By Joey Madia
It has been rightly said that losing a child is the most unnatural and devastating loss a parent can bear. And, with a yearly rise in deaths from opiate addiction and suicide, more and more parents are having to shoulder this worst of all grief.
Nearly six years ago, Amy Jo Giovannone lost her daughter, Sierra, in unimaginable circumstances involving a beautiful, talented young lady whom everyone loved being prescribed opiates after surgery and finding herself addicted, leading to heroine use, involvement with dangerous and abusive people, a successful stint in rehab, followed by her disappearance and murder at the age of 23.
No one was ever charged. Although there are strong hypotheses, this book, and Amy’s journey, do not center around the pursuit of justice (and, sad to say, there was none).
Instead, Amy has chosen to share her process and philosophy for surviving the death of her daughter.
It is clear early on that the two of them were very close, making the pain all the greater.
What makes this book so valuable and unique (I have read and reviewed several books about death, grief, and loss and have lost several people close to me over the years) is that Amy’s path to healing and wholeness is one less traveled. One that might appeal to those who have tried traditional grief counseling, individually and in groups, and found it wasn’t enough.
Not that there is ever complete healing after a tragedy such as this. As Amy says, “I do remain slightly numb in certain areas (self-protection, I’m sure).” But she also acknowledges that the pain must be experienced, not tucked away or buried in a deep, dark hole. And that an honest journey through the pain will change you in your soul.
Amy does not do it alone. Throughout the book she speaks of God in terms I found comforting, sincere, and beyond the limiting boundaries of various religions. Call it a “higher power” if you’d like. But it is there to help. So much so, Amy is able to come to see that, perhaps because Sierra had suffered so much, God had granted a gift by ending her life. And, even more profound, they were both chosen for it.
That’s how you heal. As Neale Donald Walsch says in Home with God In a Life that Never Ends (a book that was immensely helpful to me when I lost an aunt suddenly with whom I had been very close), “Whatever happens to you happens through you and whatever happens through you happens for you.”
That is not to say that the circumstances were not still painful. Of course they were.
She refers to the dark forces as “the enemy.” This is subtle but Biblical (again without being religious), considering that Satan derives from shaitan, which means “enemy.”
Amy also talks straight, which I found essential to her process. Through the midst of her grief after Sierra’s death, she is forced out of work by a jealous, manipulative coworker. Once upon a time I might have been shocked that someone could be so ignorant and selfish as to make such a heartless play against someone who has gone through so much, but all you have to do is remember the title of this book to abandon that bit of naïveté. Amy doesn’t sugarcoat it or other instances of people being ugly despite her loss. She uses them to point out that “negativity, complaining, or drama” are not things she tolerates in her life. She has no patience for the victim mentality.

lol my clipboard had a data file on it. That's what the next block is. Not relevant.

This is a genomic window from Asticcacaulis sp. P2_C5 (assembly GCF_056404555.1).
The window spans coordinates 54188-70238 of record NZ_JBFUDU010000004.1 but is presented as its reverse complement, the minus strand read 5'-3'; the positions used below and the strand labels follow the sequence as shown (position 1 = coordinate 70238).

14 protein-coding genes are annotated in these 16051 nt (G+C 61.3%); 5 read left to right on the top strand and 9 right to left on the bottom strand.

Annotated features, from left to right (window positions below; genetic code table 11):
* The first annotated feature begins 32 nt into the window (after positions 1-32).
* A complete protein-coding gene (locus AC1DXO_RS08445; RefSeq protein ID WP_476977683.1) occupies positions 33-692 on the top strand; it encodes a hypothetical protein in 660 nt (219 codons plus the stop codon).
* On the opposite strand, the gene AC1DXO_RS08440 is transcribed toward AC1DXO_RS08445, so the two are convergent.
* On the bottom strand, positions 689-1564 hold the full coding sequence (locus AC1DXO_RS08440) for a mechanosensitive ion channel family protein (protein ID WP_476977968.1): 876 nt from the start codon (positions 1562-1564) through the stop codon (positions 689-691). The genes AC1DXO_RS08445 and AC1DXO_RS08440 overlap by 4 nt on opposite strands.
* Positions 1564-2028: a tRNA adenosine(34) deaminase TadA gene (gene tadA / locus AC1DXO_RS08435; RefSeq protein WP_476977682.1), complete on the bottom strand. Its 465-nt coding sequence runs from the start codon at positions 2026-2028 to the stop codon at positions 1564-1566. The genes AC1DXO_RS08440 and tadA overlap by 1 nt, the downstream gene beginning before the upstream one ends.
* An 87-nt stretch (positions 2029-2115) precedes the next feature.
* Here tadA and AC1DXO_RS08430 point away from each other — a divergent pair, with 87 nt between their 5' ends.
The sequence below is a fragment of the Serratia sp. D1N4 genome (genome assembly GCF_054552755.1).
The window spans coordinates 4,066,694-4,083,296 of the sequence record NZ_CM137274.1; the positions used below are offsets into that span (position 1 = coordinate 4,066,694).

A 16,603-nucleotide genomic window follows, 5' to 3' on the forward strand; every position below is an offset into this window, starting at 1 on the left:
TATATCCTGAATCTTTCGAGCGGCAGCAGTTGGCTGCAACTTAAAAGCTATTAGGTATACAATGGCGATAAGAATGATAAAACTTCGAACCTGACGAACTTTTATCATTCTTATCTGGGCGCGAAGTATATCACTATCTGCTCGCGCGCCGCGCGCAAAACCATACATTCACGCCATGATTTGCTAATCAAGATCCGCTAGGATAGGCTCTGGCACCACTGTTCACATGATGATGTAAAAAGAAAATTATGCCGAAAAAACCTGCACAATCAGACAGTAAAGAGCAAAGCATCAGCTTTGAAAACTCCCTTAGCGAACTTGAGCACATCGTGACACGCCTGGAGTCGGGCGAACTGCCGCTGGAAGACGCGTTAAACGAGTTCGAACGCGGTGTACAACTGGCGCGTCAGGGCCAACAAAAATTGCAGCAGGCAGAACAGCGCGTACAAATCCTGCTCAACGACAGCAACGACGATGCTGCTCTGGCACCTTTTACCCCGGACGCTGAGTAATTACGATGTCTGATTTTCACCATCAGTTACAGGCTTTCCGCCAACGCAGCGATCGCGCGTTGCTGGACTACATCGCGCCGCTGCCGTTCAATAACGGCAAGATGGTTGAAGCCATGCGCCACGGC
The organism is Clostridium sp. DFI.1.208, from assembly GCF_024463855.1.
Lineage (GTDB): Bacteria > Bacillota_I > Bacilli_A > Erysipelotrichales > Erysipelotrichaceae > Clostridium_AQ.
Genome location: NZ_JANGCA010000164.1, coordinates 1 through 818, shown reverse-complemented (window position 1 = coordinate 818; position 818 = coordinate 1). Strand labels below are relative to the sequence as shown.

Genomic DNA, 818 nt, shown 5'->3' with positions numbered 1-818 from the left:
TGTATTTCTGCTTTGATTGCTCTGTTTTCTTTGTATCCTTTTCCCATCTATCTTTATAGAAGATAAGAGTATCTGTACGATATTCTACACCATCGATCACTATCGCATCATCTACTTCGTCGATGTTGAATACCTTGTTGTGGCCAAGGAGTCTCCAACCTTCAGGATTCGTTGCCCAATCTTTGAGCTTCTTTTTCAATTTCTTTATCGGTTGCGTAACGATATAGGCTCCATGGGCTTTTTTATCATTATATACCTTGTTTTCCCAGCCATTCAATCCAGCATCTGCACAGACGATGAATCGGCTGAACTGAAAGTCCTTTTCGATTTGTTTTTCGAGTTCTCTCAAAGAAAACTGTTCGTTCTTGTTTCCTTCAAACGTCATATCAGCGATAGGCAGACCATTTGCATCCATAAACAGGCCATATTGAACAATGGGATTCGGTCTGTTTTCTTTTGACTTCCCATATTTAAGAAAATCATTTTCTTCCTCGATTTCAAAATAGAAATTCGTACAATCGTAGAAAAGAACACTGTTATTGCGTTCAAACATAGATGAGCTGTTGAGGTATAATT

This book, and her story, are about encouraging people to appreciate what they do have instead of whining about what they don’t have. Who better to express this than a mother whose lost her child to murder?
Another example she shares is a manager at a store excusing the rude behavior of an employee by saying, “She had a bad day.”
Can you imagine what losing a child—the worry when she doesn’t come home, the frustration when the police won’t file a missing persons report because it’s “probably just an addict who’s using again,” or having to go to that police station a day later to identify her daughter’s beaten, abandoned-by-the-road body—sets as the standard for a “bad day”?
A core strength of this book is that, like a field journal, it is written as Amy journeys through the initial twelve months, leading up to the one-year anniversary of Sierra’s death, so we share her progress and her setbacks. Amy takes us through that anniversary day (while incorporating the events of the day she found out what had happened) and it is both heartbreaking and inspiring.
Amy has taken steps to continue to share her journey and reach audiences beyond her book. She is a frequent speaker. She is codifying her ideas into acronym-based philosophies like RALA: Reflect, Analyze, Learn, and Adjust. Her ideas about self-love and self-preservation are valuable for anyone to incorporate into their lives.
She also includes a dozen or so axioms, usually accompanied by pictures of Sierra, such as “Always choose some time over no time anytime.” When we are in the midst of grief, simple reminders can be a welcome friend.
If Amy’s story moves you, as I know it will, there are ways you can join the conversation and help. Thirty percent of all sales of the book are combined with ten percent of sales from I.B.O.K. [say each letter out loud in succession to reveal its message] merchandise to fund the nonprofit Sierra’s Sanctuary. Visit www.ibokag.com for more details.
TITLE: The World is Not Going to Stop for my Broken Heart
AUTHOR: Amy Jo Giovannone